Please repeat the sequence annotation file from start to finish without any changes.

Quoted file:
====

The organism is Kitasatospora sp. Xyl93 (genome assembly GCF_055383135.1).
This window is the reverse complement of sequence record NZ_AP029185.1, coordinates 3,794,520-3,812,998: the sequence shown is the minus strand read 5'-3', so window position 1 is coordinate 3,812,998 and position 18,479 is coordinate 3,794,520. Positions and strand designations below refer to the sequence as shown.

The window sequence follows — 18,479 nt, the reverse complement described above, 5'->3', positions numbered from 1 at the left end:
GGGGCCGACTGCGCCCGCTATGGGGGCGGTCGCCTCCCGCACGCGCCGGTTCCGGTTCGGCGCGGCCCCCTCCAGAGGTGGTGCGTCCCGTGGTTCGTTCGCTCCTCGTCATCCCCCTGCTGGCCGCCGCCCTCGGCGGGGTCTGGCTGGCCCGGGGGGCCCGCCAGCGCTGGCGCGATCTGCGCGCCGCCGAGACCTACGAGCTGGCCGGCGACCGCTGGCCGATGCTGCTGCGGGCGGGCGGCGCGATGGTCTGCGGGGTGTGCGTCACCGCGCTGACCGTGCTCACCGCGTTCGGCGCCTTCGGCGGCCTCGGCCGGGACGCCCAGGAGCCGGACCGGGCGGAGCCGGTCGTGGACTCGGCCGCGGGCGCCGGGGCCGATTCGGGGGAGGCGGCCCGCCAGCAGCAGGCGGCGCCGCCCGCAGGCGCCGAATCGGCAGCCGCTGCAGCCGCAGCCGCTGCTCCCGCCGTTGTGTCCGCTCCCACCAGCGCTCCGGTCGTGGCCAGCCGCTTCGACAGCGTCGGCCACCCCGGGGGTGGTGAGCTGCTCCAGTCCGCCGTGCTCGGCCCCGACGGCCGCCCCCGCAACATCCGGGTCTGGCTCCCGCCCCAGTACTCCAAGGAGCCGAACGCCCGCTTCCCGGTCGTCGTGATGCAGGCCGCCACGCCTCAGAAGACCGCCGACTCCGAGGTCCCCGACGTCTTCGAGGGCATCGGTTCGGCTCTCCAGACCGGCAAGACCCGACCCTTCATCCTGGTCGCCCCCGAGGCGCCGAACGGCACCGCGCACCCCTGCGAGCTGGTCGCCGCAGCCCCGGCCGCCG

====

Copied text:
The organism is Kitasatospora sp. Xyl93 (genome assembly GCF_055383135.1).
This window is the reverse complement of sequence record NZ_AP029185.1, coordinates 3,794,520-3,812,998: the sequence shown is the minus strand read 5'-3', so window position 1 is coordinate 3,812,998 and position 18,479 is coordinate 3,794,520. Positions and strand designations below refer to the sequence as shown.

The window sequence follows — 18,479 nt, the reverse complement described above, 5'->3', positions numbered from 1 at the left end:
GGGGCCGACTGCGCCCGCTATGGGGGCGGTCGCCTCCCGCACGCGCCGGTTCCGGTTCGGCGCGGCCCCCTCCAGAGGTGGTGCGTCCCGTGGTTCGTTCGCTCCTCGTCATCCCCCTGCTGGCCGCCGCCCTCGGCGGGGTCTGGCTGGCCCGGGGGGCCCGCCAGCGCTGGCGCGATCTGCGCGCCGCCGAGACCTACGAGCTGGCCGGCGACCGCTGGCCGATGCTGCTGCGGGCGGGCGGCGCGATGGTCTGCGGGGTGTGCGTCACCGCGCTGACCGTGCTCACCGCGTTCGGCGCCTTCGGCGGCCTCGGCCGGGACGCCCAGGAGCCGGACCGGGCGGAGCCGGTCGTGGACTCGGCCGCGGGCGCCGGGGCCGATTCGGGGGAGGCGGCCCGCCAGCAGCAGGCGGCGCCGCCCGCAGGCGCCGAATCGGCAGCCGCTGCAGCCGCAGCCGCTGCTCCCGCCGTTGTGTCCGCTCCCACCAGCGCTCCGGTCGTGGCCAGCCGCTTCGACAGCGTCGGCCACCCCGGGGGTGGTGAGCTGCTCCAGTCCGCCGTGCTCGGCCCCGACGGCCGCCCCCGCAACATCCGGGTCTGGCTCCCGCCCCAGTACTCCAAGGAGCCGAACGCCCGCTTCCCGGTCGTCGTGATGCAGGCCGCCACGCCTCAGAAGACCGCCGACTCCGAGGTCCCCGACGTCTTCGAGGGCATCGGTTCGGCTCTCCAGACCGGCAAGACCCGACCCTTCATCCTGGTCGCCCCCGAGGCGCCGAACGGCACCGCGCACCCCTGCGAGCTGGTCGCCGCAGCCCCGGCCGCCG